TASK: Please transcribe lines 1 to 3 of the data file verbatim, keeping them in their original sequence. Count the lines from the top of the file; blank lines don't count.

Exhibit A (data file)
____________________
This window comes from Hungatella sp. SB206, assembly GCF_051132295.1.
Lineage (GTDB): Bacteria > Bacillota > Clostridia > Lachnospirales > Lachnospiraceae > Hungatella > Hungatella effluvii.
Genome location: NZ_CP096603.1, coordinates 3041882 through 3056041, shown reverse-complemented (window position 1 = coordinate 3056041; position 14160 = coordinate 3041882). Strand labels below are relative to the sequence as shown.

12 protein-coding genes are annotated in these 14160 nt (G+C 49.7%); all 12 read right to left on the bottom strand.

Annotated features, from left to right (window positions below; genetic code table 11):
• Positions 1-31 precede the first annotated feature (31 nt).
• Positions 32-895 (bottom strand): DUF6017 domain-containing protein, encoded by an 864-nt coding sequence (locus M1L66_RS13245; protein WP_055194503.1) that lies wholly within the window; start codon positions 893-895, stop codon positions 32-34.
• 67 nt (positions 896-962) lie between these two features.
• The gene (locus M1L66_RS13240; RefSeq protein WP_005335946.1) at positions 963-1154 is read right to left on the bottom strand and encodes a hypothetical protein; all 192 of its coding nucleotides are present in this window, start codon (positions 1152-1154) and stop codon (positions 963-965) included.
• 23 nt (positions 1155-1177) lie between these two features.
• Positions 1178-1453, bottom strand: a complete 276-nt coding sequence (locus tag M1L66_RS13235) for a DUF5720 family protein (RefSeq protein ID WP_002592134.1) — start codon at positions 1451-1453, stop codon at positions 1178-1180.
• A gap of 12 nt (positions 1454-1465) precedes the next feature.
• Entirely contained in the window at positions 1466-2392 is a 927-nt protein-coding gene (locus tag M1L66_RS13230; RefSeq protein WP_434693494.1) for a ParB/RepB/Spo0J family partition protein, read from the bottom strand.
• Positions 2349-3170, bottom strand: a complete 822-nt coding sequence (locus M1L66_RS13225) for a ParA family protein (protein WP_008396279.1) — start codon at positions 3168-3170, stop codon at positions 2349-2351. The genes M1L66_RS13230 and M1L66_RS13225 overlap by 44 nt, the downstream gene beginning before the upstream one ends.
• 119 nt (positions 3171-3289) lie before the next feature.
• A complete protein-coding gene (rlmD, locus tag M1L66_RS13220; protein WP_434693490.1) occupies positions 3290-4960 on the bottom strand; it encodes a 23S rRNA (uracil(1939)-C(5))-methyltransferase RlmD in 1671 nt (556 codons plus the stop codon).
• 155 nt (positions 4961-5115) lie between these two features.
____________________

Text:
This window comes from Hungatella sp. SB206, assembly GCF_051132295.1.
Lineage (GTDB): Bacteria > Bacillota > Clostridia > Lachnospirales > Lachnospiraceae > Hungatella > Hungatella effluvii.
Genome location: NZ_CP096603.1, coordinates 3041882 through 3056041, shown reverse-complemented (window position 1 = coordinate 3056041; position 14160 = coordinate 3041882). Strand labels below are relative to the sequence as shown.